Americans are shying away from incurring more credit card debt, but that may be a problem for retailers.NEW YORK (CNNMoney.com) -- The latest fall style for credit-addicted Americans: paying with cash.
But that's not necessarily a good thing for retailers who are struggling to lift sagging sales.
What's more, industry watchers point out that a growing preference for cash poses a more direct challenge to online retailers - since computers don't accept cash just yet.
Credit expert Howard Dvorkin said Americans tend to resort to cash in troubling times.
"There was a retreat to cash after 9/11 (the Sept. 11 terrorist attacks) and the recent market collapse is having a similar effect," said Dvorkin, who is also the founder of Consolidated Credit Counseling Services.
To his point, a survey conducted last month by Javelin Strategy & Research showed 39% of consumers decreased their credit card usage, up from 37% in April.
The survey polled 2,339 consumers nationwide.
Still, since Americans are hard-wired to use credit, Dvorkin thinks this shift to cash will be temporary.
"It's hard to to teach an old dog new tricks," Dvorkin said. "Consumers have short memories. When the economy turns around, they'll return to the same old ways."
Don't tell that to Deanne Durkee. The 44-year-old computer programmer who lives in Dudley, Mass., still has her credit cards but hasn't used them in more than two years.
And she's sticking to cash to make all of her Christmas gift purchases.
"I had $35,000 in credit card debt. I consolidated my debt and I've almost paid off all of it," she said. She intends to hold on to her credit cards for "emergencies only."
"Using cash has been a great lesson for my kids. It's taught them to budget and it's taught them about delayed gratification," Durkee said. "If you wait to buy something, sometimes you realize you don't need or want it anymore."
Christopher Bukowski, 29, a video producer from Florida, uses cash every time he shops. "It keeps me honest and within my means," he said.
That wasn't always the case.
Like Durkee, he also had thousands of dollars in credit card debt. "I was living in a false reality," he said. "I was so used to reaching for the credit card. It was easy to buy the big flatscreen TV even when it wasn't necessary."
Bukowski has eliminated his debt and he's making only cash purchases. "I might get a credit card again in the future," he said.
The shift away from credit cards - even if it's short-lived - could be another blow for retailers who are already facing a very difficult sales year.
"With credit cards, consumers spend 30% more (on purchases) than with cash," Dvorkin said.
So if retailers see cash being used more in coming weeks, it could potentially hurt sales over the critical holiday shopping period of November through December.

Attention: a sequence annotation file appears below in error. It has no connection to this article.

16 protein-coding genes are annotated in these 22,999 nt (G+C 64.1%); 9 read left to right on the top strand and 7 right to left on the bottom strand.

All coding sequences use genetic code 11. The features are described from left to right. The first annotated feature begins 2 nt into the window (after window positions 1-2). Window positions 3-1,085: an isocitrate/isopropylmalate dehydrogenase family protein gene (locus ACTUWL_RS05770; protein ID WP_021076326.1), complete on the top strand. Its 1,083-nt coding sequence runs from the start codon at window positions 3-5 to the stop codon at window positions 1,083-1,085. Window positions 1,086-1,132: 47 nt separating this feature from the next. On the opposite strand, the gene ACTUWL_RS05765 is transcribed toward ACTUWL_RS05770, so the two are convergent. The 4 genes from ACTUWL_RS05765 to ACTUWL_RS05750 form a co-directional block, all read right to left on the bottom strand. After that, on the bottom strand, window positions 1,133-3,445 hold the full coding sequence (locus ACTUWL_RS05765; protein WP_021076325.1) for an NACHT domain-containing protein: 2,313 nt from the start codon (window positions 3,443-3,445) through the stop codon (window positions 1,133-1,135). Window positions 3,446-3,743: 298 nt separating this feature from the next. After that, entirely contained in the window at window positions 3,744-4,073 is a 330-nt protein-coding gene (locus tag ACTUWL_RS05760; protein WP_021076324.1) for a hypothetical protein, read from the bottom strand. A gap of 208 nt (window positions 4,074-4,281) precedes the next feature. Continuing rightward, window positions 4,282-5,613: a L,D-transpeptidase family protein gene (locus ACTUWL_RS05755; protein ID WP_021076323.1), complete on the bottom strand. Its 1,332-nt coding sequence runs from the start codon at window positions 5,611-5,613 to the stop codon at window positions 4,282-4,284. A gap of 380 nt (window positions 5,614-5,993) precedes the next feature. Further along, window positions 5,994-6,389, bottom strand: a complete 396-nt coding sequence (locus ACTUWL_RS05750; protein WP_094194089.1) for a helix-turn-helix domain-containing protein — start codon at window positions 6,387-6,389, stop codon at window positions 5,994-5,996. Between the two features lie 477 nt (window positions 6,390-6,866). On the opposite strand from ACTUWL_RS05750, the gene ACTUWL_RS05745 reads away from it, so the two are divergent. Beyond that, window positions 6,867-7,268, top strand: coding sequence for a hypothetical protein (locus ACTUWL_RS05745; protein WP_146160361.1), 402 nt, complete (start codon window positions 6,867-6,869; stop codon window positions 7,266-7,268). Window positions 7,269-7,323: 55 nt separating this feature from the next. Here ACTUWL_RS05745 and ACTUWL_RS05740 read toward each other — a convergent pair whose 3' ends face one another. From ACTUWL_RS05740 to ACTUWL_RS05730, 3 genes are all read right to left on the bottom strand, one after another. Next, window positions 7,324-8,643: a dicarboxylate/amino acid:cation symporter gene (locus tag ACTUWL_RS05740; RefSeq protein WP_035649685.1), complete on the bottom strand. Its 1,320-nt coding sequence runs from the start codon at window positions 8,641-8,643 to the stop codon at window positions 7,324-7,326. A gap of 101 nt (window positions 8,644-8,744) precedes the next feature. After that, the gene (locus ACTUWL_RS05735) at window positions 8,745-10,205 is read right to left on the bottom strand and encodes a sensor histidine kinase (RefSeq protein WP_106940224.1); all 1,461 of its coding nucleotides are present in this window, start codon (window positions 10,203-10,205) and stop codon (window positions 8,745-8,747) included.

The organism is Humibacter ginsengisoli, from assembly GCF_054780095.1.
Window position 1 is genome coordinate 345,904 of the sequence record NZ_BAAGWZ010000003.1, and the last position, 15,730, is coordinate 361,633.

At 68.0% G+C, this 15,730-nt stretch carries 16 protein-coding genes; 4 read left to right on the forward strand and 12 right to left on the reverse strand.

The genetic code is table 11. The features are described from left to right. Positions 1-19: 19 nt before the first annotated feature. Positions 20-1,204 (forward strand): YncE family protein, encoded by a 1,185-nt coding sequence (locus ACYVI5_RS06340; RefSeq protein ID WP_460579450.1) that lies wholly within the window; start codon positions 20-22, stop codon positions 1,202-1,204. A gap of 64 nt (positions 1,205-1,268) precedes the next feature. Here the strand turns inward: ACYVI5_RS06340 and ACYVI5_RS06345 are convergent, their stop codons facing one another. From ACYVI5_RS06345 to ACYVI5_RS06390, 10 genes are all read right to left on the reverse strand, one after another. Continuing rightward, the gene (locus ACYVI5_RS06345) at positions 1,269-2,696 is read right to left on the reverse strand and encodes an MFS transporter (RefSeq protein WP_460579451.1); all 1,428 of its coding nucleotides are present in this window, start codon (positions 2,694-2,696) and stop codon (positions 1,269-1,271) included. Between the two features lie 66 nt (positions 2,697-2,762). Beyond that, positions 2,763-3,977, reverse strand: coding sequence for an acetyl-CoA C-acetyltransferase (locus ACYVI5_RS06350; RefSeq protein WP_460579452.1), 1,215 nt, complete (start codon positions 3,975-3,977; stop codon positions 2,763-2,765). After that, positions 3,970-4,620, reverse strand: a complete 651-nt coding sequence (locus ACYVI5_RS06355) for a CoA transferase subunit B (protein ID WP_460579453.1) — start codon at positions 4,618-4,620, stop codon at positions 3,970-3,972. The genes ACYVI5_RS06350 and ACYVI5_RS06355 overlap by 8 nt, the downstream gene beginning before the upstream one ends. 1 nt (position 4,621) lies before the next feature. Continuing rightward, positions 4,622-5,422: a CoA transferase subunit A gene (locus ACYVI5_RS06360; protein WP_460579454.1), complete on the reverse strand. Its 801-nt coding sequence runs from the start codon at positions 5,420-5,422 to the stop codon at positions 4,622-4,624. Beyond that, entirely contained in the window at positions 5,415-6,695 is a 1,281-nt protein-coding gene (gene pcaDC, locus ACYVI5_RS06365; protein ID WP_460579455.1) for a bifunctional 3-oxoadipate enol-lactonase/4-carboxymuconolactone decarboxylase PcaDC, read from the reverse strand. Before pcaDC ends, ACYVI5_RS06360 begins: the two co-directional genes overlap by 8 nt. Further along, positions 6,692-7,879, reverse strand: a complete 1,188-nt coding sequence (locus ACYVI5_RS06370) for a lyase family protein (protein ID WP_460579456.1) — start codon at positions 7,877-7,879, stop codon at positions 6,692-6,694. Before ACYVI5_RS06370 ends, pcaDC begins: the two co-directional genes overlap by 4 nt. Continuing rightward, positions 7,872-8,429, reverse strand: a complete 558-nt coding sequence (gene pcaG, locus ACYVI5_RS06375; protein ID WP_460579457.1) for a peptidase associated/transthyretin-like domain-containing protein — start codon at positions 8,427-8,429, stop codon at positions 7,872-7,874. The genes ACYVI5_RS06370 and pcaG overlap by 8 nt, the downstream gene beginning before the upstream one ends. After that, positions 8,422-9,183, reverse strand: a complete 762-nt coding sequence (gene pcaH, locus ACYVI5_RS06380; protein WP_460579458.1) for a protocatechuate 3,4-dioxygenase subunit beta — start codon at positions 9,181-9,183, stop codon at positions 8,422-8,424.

That two-month period typically accounts for half or more of merchants' annual profits and sales.
"Obviously there is much more disappointment coming [for retailers]," said Stevan Buxbaum, retail analyst with consulting firm Buxbaum Group.
"If consumers are paying with cash, they will be more selective in what they're buying and they'll probably buy fewer items," Buxbaum said.
Online merchants are feeling especially anxious.
"I am very worried about consumers using cash," said Neel Grover, CEO of Buy.com. The e-tailer sells a variety of products, including clothes, computers, books and luggage.
So Grover said he's partnering with vendors who provide alternative payment options in a bid to hold on to crucial sales in the days ahead.
Grover said Ebillme is one such partner.
Ebillme is a cash-based payment system through which consumers don't have to provide the e-tailer or ebillme with their credit or debit card number, or any other financial information.
Ebillme CEO Marwan Forzley said his company has received a lot of interest lately from top e-tailers. "We are in active discussions with many of the leading pure-play online merchants and traditional retailers with Web sites," he said.
Gilbert Fiorentino, CEO of Tigerdirect.com, an online electronics seller, offers its customers the ebillme payment in addition to credit card payment options.
"We've definitely seen some of our customers migrating to ebillme over the last few weeks," Fiorentino said.
"The way I see it is that life has changed for Americans," Forzley said. "It's no longer a buy now, pay later mentality out there.
"People want to buy now and pay now, and sleep better at night," he said.
To that end, Consolidated Credit Counseling Services' Dvorkin offered a win-win proposition for both consumers and retailers.